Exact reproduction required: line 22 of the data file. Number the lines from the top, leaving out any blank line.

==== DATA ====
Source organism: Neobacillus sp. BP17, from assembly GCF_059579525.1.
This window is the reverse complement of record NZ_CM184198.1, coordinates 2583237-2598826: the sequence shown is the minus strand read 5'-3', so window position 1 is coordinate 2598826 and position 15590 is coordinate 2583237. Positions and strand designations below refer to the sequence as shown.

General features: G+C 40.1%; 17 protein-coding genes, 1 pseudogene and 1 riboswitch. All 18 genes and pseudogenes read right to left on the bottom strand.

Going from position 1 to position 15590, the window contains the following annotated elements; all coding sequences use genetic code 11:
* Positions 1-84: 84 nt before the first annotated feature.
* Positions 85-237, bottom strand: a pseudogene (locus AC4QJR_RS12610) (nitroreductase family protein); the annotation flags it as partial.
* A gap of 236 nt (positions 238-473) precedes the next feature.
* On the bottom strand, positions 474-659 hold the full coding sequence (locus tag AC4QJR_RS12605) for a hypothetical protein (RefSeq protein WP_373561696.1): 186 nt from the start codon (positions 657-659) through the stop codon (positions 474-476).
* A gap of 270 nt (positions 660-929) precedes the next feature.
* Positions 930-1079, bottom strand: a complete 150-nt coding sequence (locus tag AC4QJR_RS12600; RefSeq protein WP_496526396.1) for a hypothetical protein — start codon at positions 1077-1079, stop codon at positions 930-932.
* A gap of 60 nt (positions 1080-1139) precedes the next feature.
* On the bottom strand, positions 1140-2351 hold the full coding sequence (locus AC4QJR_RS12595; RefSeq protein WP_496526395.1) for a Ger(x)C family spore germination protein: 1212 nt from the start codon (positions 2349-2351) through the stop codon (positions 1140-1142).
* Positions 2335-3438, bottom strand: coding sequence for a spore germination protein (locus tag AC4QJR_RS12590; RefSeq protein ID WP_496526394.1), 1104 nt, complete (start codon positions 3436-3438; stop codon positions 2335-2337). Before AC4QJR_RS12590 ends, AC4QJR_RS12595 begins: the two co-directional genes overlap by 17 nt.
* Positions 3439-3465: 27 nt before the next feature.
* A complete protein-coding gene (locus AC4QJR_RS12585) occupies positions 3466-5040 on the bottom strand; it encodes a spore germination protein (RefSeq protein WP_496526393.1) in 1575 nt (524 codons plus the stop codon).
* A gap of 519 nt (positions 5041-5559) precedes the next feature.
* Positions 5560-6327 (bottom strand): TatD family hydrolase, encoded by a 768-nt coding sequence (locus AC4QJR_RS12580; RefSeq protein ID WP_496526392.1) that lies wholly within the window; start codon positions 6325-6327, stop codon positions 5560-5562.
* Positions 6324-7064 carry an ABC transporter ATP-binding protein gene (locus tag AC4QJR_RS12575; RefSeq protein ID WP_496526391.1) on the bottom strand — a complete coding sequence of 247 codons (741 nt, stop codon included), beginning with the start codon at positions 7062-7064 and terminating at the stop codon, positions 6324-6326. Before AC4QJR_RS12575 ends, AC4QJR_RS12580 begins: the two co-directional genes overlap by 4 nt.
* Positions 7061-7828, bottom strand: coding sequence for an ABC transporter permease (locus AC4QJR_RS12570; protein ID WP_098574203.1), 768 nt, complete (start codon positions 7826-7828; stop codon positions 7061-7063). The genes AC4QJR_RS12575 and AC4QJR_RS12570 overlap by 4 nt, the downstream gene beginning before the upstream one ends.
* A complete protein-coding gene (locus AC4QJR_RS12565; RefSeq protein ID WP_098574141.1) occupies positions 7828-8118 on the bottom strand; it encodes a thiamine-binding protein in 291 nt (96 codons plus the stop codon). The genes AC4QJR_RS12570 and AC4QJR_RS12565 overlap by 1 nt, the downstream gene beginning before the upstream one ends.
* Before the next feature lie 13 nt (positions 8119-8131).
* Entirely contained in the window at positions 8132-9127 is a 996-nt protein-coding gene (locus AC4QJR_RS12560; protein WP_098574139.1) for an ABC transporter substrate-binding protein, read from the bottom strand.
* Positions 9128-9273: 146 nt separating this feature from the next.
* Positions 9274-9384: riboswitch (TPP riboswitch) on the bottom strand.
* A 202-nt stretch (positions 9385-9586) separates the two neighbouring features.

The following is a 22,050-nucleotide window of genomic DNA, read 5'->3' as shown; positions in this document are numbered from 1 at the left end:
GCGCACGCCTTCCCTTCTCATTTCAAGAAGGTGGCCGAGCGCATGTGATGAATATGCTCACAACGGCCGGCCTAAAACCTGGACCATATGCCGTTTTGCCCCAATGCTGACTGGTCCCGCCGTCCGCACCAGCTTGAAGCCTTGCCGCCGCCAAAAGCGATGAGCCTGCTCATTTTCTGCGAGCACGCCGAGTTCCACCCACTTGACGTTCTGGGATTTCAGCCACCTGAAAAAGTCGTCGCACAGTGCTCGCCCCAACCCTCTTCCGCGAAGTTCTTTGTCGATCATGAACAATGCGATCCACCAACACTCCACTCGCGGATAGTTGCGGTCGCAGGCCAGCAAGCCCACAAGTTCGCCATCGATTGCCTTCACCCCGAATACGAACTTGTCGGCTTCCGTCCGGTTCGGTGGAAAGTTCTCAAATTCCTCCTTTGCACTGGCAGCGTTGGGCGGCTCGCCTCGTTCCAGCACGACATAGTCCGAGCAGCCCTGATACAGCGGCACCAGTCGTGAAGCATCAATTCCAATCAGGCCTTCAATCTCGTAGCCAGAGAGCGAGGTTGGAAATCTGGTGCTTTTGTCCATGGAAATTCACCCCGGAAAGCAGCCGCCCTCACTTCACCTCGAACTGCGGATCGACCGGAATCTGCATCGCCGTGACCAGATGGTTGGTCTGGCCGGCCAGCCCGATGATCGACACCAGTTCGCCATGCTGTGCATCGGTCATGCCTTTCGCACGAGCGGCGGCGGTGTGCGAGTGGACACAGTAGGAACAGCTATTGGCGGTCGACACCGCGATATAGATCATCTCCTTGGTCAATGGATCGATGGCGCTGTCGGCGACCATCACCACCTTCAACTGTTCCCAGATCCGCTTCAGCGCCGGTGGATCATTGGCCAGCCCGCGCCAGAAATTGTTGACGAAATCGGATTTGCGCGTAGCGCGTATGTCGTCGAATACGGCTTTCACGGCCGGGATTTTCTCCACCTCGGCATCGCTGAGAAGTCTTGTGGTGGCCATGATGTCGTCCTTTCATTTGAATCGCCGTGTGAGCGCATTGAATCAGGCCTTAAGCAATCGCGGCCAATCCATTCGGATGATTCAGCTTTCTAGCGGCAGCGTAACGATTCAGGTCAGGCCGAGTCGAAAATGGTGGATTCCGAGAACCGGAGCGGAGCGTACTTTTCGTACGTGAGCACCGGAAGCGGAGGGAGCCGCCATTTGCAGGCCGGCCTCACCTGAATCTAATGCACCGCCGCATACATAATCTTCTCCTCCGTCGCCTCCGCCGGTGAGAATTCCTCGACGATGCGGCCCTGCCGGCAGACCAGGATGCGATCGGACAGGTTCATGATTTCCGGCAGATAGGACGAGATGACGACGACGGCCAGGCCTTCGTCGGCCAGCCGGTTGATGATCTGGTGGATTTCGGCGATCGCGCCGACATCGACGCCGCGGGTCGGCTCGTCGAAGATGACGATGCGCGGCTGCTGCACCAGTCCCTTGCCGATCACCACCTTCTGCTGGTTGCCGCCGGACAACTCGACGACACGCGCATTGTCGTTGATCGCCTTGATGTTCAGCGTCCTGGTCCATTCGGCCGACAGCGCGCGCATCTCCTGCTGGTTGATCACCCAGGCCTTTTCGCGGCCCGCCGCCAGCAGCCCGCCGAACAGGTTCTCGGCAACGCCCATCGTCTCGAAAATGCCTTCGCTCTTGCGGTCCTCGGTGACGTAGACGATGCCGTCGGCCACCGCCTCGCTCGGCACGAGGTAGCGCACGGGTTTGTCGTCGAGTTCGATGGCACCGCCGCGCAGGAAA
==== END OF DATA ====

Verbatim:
* Entirely contained in the window at positions 8132-9127 is a 996-nt protein-coding gene (locus AC4QJR_RS12560; protein WP_098574139.1) for an ABC transporter substrate-binding protein, read from the bottom strand.